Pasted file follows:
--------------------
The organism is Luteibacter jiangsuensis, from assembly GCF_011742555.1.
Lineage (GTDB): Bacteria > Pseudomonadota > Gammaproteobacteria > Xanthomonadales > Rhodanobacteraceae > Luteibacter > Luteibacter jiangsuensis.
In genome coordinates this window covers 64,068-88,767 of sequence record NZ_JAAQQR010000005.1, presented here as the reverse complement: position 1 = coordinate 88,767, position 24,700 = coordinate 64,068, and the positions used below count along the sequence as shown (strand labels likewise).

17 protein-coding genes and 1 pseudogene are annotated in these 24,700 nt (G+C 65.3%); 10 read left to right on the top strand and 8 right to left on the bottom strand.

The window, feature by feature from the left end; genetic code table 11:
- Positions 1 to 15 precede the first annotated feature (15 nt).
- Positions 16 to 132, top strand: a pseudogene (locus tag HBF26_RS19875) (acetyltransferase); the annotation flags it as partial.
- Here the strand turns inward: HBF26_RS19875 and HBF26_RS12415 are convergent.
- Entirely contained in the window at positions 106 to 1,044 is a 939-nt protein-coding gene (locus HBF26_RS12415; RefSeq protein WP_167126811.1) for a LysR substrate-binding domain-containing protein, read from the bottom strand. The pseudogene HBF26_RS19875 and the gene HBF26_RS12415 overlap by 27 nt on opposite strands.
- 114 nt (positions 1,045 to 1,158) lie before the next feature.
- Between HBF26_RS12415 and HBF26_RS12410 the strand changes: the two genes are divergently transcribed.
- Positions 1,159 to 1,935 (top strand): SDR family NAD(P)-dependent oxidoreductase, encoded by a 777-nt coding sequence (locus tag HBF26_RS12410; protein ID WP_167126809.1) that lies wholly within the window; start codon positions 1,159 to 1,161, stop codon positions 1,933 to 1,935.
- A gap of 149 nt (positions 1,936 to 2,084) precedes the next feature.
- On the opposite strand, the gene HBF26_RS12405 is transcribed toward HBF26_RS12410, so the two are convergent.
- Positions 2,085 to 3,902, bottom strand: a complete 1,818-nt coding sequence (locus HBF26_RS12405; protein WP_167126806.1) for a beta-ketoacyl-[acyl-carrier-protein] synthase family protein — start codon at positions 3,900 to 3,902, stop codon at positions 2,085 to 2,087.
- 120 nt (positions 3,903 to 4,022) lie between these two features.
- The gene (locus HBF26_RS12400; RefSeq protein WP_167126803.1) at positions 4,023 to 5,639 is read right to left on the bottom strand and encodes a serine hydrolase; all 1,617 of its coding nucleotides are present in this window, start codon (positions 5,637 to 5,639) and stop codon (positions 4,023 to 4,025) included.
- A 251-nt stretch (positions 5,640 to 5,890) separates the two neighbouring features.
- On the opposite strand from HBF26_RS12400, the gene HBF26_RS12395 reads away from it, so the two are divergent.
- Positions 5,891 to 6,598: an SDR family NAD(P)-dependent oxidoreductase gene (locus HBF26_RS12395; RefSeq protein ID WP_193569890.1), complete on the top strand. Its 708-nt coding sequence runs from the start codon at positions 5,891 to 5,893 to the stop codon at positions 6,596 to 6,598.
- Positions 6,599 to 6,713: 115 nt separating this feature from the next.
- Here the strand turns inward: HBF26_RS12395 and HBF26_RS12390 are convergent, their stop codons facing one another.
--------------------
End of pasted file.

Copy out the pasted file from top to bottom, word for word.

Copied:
The organism is Luteibacter jiangsuensis, from assembly GCF_011742555.1.
Lineage (GTDB): Bacteria > Pseudomonadota > Gammaproteobacteria > Xanthomonadales > Rhodanobacteraceae > Luteibacter > Luteibacter jiangsuensis.
In genome coordinates this window covers 64,068-88,767 of sequence record NZ_JAAQQR010000005.1, presented here as the reverse complement: position 1 = coordinate 88,767, position 24,700 = coordinate 64,068, and the positions used below count along the sequence as shown (strand labels likewise).

17 protein-coding genes and 1 pseudogene are annotated in these 24,700 nt (G+C 65.3%); 10 read left to right on the top strand and 8 right to left on the bottom strand.

The window, feature by feature from the left end; genetic code table 11:
- Positions 1 to 15 precede the first annotated feature (15 nt).
- Positions 16 to 132, top strand: a pseudogene (locus tag HBF26_RS19875) (acetyltransferase); the annotation flags it as partial.
- Here the strand turns inward: HBF26_RS19875 and HBF26_RS12415 are convergent.
- Entirely contained in the window at positions 106 to 1,044 is a 939-nt protein-coding gene (locus HBF26_RS12415; RefSeq protein WP_167126811.1) for a LysR substrate-binding domain-containing protein, read from the bottom strand. The pseudogene HBF26_RS19875 and the gene HBF26_RS12415 overlap by 27 nt on opposite strands.
- 114 nt (positions 1,045 to 1,158) lie before the next feature.
- Between HBF26_RS12415 and HBF26_RS12410 the strand changes: the two genes are divergently transcribed.
- Positions 1,159 to 1,935 (top strand): SDR family NAD(P)-dependent oxidoreductase, encoded by a 777-nt coding sequence (locus tag HBF26_RS12410; protein ID WP_167126809.1) that lies wholly within the window; start codon positions 1,159 to 1,161, stop codon positions 1,933 to 1,935.
- A gap of 149 nt (positions 1,936 to 2,084) precedes the next feature.
- On the opposite strand, the gene HBF26_RS12405 is transcribed toward HBF26_RS12410, so the two are convergent.
- Positions 2,085 to 3,902, bottom strand: a complete 1,818-nt coding sequence (locus HBF26_RS12405; protein WP_167126806.1) for a beta-ketoacyl-[acyl-carrier-protein] synthase family protein — start codon at positions 3,900 to 3,902, stop codon at positions 2,085 to 2,087.
- 120 nt (positions 3,903 to 4,022) lie between these two features.
- The gene (locus HBF26_RS12400; RefSeq protein WP_167126803.1) at positions 4,023 to 5,639 is read right to left on the bottom strand and encodes a serine hydrolase; all 1,617 of its coding nucleotides are present in this window, start codon (positions 5,637 to 5,639) and stop codon (positions 4,023 to 4,025) included.
- A 251-nt stretch (positions 5,640 to 5,890) separates the two neighbouring features.
- On the opposite strand from HBF26_RS12400, the gene HBF26_RS12395 reads away from it, so the two are divergent.
- Positions 5,891 to 6,598: an SDR family NAD(P)-dependent oxidoreductase gene (locus HBF26_RS12395; RefSeq protein ID WP_193569890.1), complete on the top strand. Its 708-nt coding sequence runs from the start codon at positions 5,891 to 5,893 to the stop codon at positions 6,596 to 6,598.
- Positions 6,599 to 6,713: 115 nt separating this feature from the next.
- Here the strand turns inward: HBF26_RS12395 and HBF26_RS12390 are convergent, their stop codons facing one another.